There’s an interview with former BEA co-founder Bill Coleman in Forbes about the last days of his company Cassatt.
Bill Coleman is now the founder and CEO of Cassatt Corporation, a San Jose based software maker focused on data center management.
When thinking about software companies, it’s hard to think of one that had such a good pedigree, so much funding ($100,000,000) and such a large market opportunity. Bill is a true Silicon Valley veteran, having had senior positions at Sun and then co-founding BEA (he’s the “B” in BEA). Other members of the management team are no slouches either.
But the interview is quite telling in what may have lead to Cassatt’s sad ending. And in a couple of cases, it’s surprising that a rock-star management team and sophisticated investors would get caught the way they did.
First off, I love the subhead of the article:
Software maker that vowed to topple giants hit by economy, slower sales–and giants.
It almost reads like a headline from The Onion. Reminds me a bit of the failed Cuil launch. You know, the search engine, founded by some ex-Google folks, that stated it’s goal was to take out Google. Why do people think they can pick fights with and bring down industry giants? Maybe it gets you some press, but how much is that worth if your product or service doesn’t live up to the hype(rbole)? Time for a Product Management Axiom:
Nail it, then scale it!
Find a good meaty problem, solve it really well, make sure you know why people will pay for it (by actually getting people to pay for it!) AND then figure out how to scale it up and take out the big guys. Seriously, why get on a big competitors radar when you have no way of defending yourself against their attacks?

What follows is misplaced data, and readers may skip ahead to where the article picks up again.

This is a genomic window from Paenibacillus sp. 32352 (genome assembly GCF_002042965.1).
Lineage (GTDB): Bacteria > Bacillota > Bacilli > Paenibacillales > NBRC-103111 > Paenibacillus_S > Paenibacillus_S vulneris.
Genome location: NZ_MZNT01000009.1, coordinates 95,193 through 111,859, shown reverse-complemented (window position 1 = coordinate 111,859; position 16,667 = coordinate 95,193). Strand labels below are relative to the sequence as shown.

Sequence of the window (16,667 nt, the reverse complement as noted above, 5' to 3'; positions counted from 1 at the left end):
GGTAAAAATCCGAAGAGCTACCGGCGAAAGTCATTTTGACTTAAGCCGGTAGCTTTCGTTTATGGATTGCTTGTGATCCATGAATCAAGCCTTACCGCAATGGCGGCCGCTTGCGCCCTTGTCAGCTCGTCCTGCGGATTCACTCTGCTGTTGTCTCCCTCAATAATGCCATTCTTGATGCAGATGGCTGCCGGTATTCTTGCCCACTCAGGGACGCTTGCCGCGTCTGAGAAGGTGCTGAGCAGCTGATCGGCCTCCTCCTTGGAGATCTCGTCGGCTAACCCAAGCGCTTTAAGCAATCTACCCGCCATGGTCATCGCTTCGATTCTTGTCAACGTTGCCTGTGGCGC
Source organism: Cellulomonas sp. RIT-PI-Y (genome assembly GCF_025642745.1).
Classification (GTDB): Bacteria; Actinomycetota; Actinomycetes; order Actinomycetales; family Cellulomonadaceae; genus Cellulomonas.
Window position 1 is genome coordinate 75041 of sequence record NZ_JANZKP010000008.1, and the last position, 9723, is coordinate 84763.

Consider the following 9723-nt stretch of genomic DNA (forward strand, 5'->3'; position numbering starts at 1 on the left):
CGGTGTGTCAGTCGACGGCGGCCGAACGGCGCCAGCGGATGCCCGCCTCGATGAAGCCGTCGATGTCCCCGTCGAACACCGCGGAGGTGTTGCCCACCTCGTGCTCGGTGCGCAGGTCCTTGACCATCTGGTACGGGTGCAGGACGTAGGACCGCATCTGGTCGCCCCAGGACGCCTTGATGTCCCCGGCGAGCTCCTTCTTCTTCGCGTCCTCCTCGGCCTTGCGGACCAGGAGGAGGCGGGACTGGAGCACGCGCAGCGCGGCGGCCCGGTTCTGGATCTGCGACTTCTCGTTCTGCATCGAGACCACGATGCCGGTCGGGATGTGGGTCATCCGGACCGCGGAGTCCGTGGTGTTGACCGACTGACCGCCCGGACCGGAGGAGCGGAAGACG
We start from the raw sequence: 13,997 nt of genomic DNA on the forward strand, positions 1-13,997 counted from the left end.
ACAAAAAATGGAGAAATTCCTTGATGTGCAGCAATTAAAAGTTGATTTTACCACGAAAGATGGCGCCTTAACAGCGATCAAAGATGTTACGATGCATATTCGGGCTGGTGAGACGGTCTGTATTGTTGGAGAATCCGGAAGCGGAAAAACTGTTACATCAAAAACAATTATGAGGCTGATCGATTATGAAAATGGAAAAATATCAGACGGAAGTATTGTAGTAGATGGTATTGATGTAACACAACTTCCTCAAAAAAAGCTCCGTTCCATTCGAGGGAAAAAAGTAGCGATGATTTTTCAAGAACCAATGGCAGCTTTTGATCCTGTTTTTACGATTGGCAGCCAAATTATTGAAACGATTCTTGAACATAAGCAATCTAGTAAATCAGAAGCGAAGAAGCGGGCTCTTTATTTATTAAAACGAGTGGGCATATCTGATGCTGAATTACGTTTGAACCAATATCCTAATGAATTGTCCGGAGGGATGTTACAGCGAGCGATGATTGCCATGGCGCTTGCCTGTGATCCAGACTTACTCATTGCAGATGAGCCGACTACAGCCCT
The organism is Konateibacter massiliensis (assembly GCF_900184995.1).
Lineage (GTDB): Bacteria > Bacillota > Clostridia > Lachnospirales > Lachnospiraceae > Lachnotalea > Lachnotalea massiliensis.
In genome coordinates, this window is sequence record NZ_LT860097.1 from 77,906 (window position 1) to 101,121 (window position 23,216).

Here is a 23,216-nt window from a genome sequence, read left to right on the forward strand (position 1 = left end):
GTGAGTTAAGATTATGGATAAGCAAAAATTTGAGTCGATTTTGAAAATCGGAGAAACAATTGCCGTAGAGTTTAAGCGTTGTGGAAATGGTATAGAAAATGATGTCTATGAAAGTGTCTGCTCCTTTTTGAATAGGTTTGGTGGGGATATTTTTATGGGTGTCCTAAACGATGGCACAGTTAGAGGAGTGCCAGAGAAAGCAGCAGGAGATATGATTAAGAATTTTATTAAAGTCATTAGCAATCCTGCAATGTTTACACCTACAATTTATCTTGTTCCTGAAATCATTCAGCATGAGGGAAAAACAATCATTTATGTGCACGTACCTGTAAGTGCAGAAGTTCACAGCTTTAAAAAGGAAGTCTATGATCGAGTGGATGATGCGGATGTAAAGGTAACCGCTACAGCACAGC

Bill has a few choice lines in the article. Here’s one:
“The big guys copied my story,” says Coleman.
Yeah, so… Isn’t that what the “big guys” always do? When the “little guys” innovate and create something potentially valuable, the “big guys” either buy the little guys, or barring that, copy them.
Or barring that, the big guys spread FUD, until they can either copy them or buy them or buy one of their competitors, thereby copying them. That line sounds a bit too much like a high-tech version of “the dog ate my homework” excuse.
And then there’s this line:
“I thought I could give companies something radical that had a proven return on investment, and they would be willing to change all their companies’ computer policies and procedures to get that.
Huh? Give companies “something radical” and they would be willing to “change all their policies” to buy Cassatt’s product? Who can give me examples of when this ever happened. I’m saying “examples” because it may have happened once, somewhere. But really, this line in the article shocked me.
Lesson for anyone who thinks this could possibly happen:
Change is a process, not an event
It’s another Product Management Axiom, and one no product manager or executive should forget.
Nobody, and I mean nobody, gets up in the morning and thinks, “I’m willing to change everything about how my business operates because a vendor has a really great product that could save me money.”
Seriously, what’s the risk/reward ratio here? Huge risk, and maybe a medium sized reward? And the real cost, not just the cost of the software, is enormous.
I once worked on a product where the architecture and GUIs were radically changed in a major release. It was absolutely the right thing to do.
The architecture went from 2-tier to 3-tier and provided great scalability improvements for customers. Customers had been complaining about performance and scalability in the product. And the GUI changes were primarily driven by user requests for a more sophisticated workflow mechanism in the product. Overall customers loved the new product, but the biggest complaint about the upgrade had nothing to do with technology.
As one large customer said:
“It took us 2 weeks to upgrade and test the new release to ensure it was working properly. It took us one year to retrain everyone on how to use the new GUI and capabilities. Please don’t make that kind of change again.”
So in the end, what did Cassatt in had little to do with technology. In fact, what does most high-tech companies in usually has little to do with technology. In Cassatt’s case, as in most cases, it has to do with underestimating their competition, not understanding the psychology of their customers and buyers, and compounded with what looks like a case of overconfidence by the management team.